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Painting with a difference

 
 
Reply Wed 11 Jan, 2012 09:44 am
Mmmmm, tasty morsels:

These paintings apparently have appeal past the visual -

http://www.sfgate.com/cgi-bin/article.cgi?f=/c/a/2012/01/08/LV6E1MBVHC.DTL

Clip:
During the past four decades, Healdsburg artist Wade Hoefer has received numerous accolades for his flowing, meditative oil-on-canvas studies of Northern California landscapes.

Yet when a visitor paused recently in front of a painting at Hoefer's current show, "Concerto Spaziale" (Concert in Space), the casual critic offered unparalleled praise.

"I want to lick these," said John Keker, who was taking a break from his work as a San Francisco trial lawyer to stop in at Hotel Healdsburg on a November weekend, and had been drawn to the gallery display in the hotel's Carriage Room. He stuck out his tongue and feinted a taste.

Hoefer was delighted. His new medium is completely different from anything he has ever used before, and the result is a striking departure for the generally more traditional painter who favors gossamer-edged vineyards and valleys.

These days, he's painting with spices, encouraging most viewers to lean in, smelling the lingering fragrances of turmeric, cayenne and curry. Nearly everyone also feels compelled to touch the paintings - canvases depicting abstract shapes on a base of sea salt, swirled with ingredients from basic black pepper to exotic paprika.
End/clip
See article for more about the paintings and a slide show.

http://imgs.sfgate.com/c/pictures/2011/12/30/lv-hoefer08_PH3_SFC0105824906.jpg
A piece from Wade Hoefer's spice collection.
Photo: Stephen Lam / Special to The Chronicle


http://imgs.sfgate.com/c/pictures/2011/12/30/lv-hoefer08_PH1_SFC0105824920.jpg
Photo: Stephen Lam / Special to The Chronicle


Comments?
These paintings seem like fun to me, fun to make, fun to see, but also with abstract art value.
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JLNobody
 
  1  
Reply Tue 24 Jan, 2012 10:49 am
@ossobuco,
It is one thing to create beauty by copying it from nature (i.e., to copy "God's" beautiful objects and scenes) and another thing to invent forms (i.e., to bring into the world by invention and sometimes by accident) ) abstract forms or images that are inherently beautiful.

I had to find a place just now to record this phrase. It's my most central notion (or mantra) regarding the making of images on canvas and paper.
Sorry for intruding on your space here. I havn't been reading what you folks have been saying. But I have enough confidence with you to do so.
ossobuco
 
  1  
Reply Tue 24 Jan, 2012 10:50 am
@JLNobody,
True, that.
JLNobody
 
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Reply Fri 27 Jan, 2012 07:58 pm
@ossobuco,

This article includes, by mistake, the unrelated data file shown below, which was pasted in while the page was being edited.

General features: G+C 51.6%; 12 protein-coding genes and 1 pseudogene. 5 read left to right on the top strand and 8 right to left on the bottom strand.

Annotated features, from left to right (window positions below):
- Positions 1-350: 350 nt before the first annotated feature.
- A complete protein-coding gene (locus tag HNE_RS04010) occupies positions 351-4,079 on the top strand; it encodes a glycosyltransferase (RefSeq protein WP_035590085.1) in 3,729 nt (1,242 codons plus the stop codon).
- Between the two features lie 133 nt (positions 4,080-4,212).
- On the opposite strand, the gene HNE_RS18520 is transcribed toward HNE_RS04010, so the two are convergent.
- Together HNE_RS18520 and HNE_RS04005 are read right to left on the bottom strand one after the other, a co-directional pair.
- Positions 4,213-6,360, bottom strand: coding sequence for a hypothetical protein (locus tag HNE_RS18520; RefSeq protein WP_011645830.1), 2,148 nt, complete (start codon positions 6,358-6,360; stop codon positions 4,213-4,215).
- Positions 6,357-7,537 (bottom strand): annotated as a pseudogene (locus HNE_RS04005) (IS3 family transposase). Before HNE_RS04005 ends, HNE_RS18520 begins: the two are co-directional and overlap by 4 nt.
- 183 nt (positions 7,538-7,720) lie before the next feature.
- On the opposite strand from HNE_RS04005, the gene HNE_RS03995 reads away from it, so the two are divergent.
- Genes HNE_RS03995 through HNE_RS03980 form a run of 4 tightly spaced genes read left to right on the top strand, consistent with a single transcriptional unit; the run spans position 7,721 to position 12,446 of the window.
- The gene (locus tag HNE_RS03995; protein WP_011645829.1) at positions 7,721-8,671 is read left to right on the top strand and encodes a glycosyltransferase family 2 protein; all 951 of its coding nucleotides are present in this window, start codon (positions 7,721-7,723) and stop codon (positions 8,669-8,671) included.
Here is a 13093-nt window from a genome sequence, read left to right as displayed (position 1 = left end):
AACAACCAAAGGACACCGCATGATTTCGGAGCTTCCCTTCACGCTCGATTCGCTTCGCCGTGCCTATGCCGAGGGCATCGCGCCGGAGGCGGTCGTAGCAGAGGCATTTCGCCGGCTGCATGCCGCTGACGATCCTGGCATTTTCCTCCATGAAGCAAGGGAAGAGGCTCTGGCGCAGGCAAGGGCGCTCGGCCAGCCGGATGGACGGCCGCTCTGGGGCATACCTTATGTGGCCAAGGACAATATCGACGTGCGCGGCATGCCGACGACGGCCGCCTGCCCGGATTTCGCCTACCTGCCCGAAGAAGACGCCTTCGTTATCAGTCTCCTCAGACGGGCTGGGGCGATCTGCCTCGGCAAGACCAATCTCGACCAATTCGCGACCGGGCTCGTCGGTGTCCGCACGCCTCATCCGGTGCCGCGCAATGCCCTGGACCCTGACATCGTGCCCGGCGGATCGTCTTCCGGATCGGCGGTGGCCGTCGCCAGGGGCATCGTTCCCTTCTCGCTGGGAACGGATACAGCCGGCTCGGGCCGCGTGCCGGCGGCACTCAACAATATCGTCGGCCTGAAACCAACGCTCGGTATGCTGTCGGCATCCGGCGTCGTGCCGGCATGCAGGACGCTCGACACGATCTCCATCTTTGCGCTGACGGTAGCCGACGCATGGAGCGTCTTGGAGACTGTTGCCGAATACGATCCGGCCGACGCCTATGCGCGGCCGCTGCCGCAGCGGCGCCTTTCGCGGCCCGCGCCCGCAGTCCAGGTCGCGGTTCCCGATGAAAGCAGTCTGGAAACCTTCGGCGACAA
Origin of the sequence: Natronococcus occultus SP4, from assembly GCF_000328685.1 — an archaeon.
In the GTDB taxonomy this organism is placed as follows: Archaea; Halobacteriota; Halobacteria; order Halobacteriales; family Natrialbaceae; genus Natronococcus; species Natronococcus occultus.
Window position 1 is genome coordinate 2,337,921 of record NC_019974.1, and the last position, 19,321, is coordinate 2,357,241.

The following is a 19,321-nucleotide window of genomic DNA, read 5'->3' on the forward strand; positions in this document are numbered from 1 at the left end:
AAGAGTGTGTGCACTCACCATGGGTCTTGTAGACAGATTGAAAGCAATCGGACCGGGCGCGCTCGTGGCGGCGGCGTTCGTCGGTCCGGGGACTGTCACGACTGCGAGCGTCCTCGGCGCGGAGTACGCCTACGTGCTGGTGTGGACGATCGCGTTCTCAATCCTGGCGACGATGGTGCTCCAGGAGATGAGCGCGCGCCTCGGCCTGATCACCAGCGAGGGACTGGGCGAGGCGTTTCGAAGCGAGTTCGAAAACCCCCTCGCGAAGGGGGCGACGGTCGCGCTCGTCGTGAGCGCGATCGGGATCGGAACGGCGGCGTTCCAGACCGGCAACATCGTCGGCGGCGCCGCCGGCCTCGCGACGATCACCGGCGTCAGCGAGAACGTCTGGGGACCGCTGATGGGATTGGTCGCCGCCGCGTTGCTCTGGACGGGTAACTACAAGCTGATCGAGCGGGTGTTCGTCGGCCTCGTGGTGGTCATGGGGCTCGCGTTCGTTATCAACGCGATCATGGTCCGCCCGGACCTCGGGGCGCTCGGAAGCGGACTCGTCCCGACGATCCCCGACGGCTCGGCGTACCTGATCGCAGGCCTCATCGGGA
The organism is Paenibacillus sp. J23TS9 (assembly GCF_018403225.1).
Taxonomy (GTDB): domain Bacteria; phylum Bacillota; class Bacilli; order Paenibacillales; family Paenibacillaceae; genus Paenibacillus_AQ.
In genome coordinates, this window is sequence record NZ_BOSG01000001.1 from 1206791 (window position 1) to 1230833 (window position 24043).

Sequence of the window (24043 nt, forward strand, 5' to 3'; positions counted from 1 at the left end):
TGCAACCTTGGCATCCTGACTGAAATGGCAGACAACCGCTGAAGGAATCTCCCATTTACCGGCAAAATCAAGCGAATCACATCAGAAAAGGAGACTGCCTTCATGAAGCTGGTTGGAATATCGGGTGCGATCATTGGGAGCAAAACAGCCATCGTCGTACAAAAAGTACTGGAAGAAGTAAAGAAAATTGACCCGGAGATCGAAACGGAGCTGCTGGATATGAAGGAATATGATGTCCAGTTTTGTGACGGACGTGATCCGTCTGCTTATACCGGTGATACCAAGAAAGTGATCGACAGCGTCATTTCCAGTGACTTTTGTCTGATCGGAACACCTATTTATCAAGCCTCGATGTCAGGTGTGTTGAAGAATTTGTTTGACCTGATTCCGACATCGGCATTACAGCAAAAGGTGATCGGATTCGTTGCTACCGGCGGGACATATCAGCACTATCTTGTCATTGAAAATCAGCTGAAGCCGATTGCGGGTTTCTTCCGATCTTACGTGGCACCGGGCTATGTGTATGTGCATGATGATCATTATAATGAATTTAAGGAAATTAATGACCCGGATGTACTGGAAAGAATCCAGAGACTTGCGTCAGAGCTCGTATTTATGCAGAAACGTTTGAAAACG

I don't want to ignore the fact, however, that even representational works can and should have powerful abstract characteristics.
JLNobody
 
  1  
Reply Fri 27 Jan, 2012 07:58 pm
@ossobuco,
I don't want to ignore the fact, however, that even representational works can and should have powerful abstract characteristics.
ossobuco
 
  1  
Reply Fri 27 Jan, 2012 08:35 pm
@JLNobody,
I get, I think, abstract images that are inherently beautiful and I get chasing them and the way images can interact.

I think I understand your take on representational art as easy in some way, even if very hard to do re the task parts for many over time (Carpaccio!), that it would be a kind of tangent re the nature of painting - I get that.
You will correct me if I am wrong on that.

I'd admit my own interests are more toward the human or other nature depictions, done by me with mediocre or occasionally interesting results, usually those few in fast painting.

I'll post my Woman with Flaming Bicycle - not that you should like it, but that was a whirlwind from myself, and I still like it. Colors palid in repo.
http://img.photobucket.com/albums/v722/ossobuco/NudewithBicycle.jpg

Oh, and besides, Photobucket made a bunch of my photos tiny. What's up with that?
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farmerman
 
  1  
Reply Fri 27 Jan, 2012 08:42 pm
@JLNobody,
Quote:
even representational works can and should have powerful abstract characteristics.
and visee versa?
ossobuco
 
  1  
Reply Fri 27 Jan, 2012 08:56 pm
@JLNobody,
You are being snotty here, or aren't you? (I know you are never snotty as a mode.) Some works that refer to what we see every day have immense power because they have to do with human efforts or despair. Do those paintings work as a whole - I'm speaking of the layout of the paint on canvas - or if they don't, does doesn't matter?

Seems clear enough to me to see areas of exploration.
0 Replies
 
JLNobody
 
  2  
Reply Sun 29 Jan, 2012 04:32 pm
@farmerman,
Good question, Farmer, but one I cannot answer confidently. My abstracts sometime intend to be suggestive--at least my titles suggest that--but I prefer works that are "pre-reflective", that stand for themselves such as music does. But if viewers manage to see images in them, that's to their creative credit.
BTW, Osso I love that abstract of yours. I wisk I could see it larger. But it is VERY suggestive to me. It gives me "dirty" feelings. Thank you.
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JLNobody
 
  1  
Reply Sun 29 Jan, 2012 04:32 pm
@farmerman,
Good question, Farmer, but one I cannot answer confidently. My abstracts sometime intend to be suggestive--at least my titles suggest that--but I prefer works that are "pre-reflective", that stand for themselves such as music does. But if viewers manage to see images in them, that's to their creative credit.
BTW, Osso I love that abstract of yours. I wish I could see it larger. But it is VERY suggestive to me. It gives me "dirty" feelings. It certainly seems to be a Woman with a flaming something. Thank you.
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